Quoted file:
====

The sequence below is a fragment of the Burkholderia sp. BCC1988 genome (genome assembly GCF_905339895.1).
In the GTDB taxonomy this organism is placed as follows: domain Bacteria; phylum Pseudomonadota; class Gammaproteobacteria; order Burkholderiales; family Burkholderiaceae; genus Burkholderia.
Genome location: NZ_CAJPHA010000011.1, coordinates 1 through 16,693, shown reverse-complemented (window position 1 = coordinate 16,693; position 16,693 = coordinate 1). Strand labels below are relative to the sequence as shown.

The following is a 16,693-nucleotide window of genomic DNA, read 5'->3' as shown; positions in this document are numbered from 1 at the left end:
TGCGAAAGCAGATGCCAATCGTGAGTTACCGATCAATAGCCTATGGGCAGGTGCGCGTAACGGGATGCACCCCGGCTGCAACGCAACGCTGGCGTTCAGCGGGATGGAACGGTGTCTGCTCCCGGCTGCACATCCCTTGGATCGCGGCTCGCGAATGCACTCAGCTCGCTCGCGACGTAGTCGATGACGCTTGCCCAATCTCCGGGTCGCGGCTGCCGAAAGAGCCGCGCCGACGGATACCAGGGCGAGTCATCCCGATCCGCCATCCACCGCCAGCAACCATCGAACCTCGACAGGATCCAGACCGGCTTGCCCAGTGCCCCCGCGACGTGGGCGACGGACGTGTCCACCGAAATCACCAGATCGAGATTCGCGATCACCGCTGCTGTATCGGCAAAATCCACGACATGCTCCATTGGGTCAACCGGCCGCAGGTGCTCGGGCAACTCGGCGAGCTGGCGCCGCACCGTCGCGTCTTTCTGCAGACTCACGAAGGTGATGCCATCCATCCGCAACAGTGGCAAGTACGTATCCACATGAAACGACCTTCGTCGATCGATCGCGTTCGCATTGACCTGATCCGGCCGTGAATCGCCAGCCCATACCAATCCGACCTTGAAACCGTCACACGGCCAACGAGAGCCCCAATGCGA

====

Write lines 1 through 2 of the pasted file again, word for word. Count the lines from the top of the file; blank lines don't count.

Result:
The sequence below is a fragment of the Burkholderia sp. BCC1988 genome (genome assembly GCF_905339895.1).
In the GTDB taxonomy this organism is placed as follows: domain Bacteria; phylum Pseudomonadota; class Gammaproteobacteria; order Burkholderiales; family Burkholderiaceae; genus Burkholderia.